H&O When were the first checkpoint inhibitors approved by the FDA?
DG Immunotherapy has been an important breakthrough of the past few years. The cytotoxic T-lymphocyte–
associated antigen 4 (CTLA-4) inhibitor ipilimumab (Yervoy, Bristol-Myers Squibb) was the first checkpoint inhibitor approved by the US Food and Drug Administration (FDA). Ipilimumab was approved in 2011 for the treatment of unresectable or metastatic melanoma. Since that time, several other checkpoint inhibitors have been approved, such as pembrolizumab (Keytruda, Merck), nivolumab (Opdivo, Bristol-Myers Squibb), and avelumab (Bavencio, EMD Serono/Pfizer), which are inhibitors of programmed death 1 (PD-1)/programmed death ligand 1 (PD-L1). The initial FDA approvals of checkpoint inhibitors were mainly in melanoma. Approvals followed in other malignancies, such as lung cancer, kidney cancer, and bladder cancer. There are also approvals of agents for wider indications, such as cancers with microsatellite instability.
H&O How have dosing recommendations evolved for the PD-1/PD-L1 inhibitors?
DG The early approvals by the FDA were based on results of trials that used weight-based doses. With pembrolizumab, 2 weight-based doses—2 mg/kg and 10 mg/kg—were used in the initial trials in melanoma and lung cancer. An equivalency study in lung cancer showed that 2 mg/kg and 10 mg/kg were equally effective. This finding led to a change in the dosing policy by Merck. Subsequent trials with pembrolizumab used a fixed dose of 200 mg for all patients, regardless of their weight.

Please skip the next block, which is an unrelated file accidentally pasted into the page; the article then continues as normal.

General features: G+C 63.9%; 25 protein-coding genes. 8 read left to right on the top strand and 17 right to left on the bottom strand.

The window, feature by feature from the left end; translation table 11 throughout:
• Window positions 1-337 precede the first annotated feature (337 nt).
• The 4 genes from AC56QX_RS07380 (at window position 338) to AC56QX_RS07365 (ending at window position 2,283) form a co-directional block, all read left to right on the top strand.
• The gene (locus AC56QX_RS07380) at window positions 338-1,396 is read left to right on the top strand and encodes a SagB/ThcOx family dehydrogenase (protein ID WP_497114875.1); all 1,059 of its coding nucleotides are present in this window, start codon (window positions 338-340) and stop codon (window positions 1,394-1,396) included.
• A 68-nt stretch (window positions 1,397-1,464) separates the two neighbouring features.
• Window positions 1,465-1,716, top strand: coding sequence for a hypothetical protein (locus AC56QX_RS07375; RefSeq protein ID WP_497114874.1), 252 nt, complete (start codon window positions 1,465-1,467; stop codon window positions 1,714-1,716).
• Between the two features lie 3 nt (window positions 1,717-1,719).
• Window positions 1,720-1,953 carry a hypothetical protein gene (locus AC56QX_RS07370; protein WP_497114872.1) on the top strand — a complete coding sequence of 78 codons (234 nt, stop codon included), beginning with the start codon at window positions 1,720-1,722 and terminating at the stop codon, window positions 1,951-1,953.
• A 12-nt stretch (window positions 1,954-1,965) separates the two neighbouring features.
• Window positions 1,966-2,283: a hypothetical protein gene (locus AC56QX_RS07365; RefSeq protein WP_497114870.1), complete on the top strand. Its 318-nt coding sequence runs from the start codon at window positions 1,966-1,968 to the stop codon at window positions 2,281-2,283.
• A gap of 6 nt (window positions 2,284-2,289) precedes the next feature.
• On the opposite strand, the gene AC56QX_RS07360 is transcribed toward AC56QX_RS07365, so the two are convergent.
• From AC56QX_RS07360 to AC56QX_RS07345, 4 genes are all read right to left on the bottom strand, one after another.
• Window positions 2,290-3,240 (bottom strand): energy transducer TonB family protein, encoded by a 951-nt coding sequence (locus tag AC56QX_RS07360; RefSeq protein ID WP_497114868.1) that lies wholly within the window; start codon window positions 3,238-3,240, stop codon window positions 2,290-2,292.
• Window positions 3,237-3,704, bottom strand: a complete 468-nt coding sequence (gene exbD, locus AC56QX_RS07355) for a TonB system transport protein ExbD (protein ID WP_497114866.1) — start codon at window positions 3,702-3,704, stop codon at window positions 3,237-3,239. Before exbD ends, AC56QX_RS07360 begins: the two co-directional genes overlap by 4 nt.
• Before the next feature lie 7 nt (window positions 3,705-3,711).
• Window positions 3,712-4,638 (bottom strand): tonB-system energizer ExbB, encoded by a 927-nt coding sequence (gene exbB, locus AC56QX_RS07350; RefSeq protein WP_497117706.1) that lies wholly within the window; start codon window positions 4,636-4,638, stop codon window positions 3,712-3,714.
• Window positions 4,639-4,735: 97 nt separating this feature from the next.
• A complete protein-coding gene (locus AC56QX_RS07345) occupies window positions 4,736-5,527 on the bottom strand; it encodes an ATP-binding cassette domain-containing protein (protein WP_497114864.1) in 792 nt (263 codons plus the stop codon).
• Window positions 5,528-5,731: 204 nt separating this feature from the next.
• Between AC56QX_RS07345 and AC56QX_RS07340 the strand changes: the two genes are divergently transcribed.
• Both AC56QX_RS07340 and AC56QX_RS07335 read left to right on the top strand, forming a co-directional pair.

The average weight of an American adult is approximately 75 kg. If the dose were 2 kg/mg, then the dose for a 75-kg patient would be 150 mg. Therefore, one could argue that a dose of 150 mg every 3 weeks, instead of 200 mg every 3 weeks, would be sufficient—as we know that 2 mg/kg has equivalent efficacy to 10 mg/kg. The financial impact of this difference is significant, with potential savings of approximately $2000 per dose. The difference becomes many thousands of dollars throughout the course of treatment for a single patient. From the societal perspective, the difference is substantial.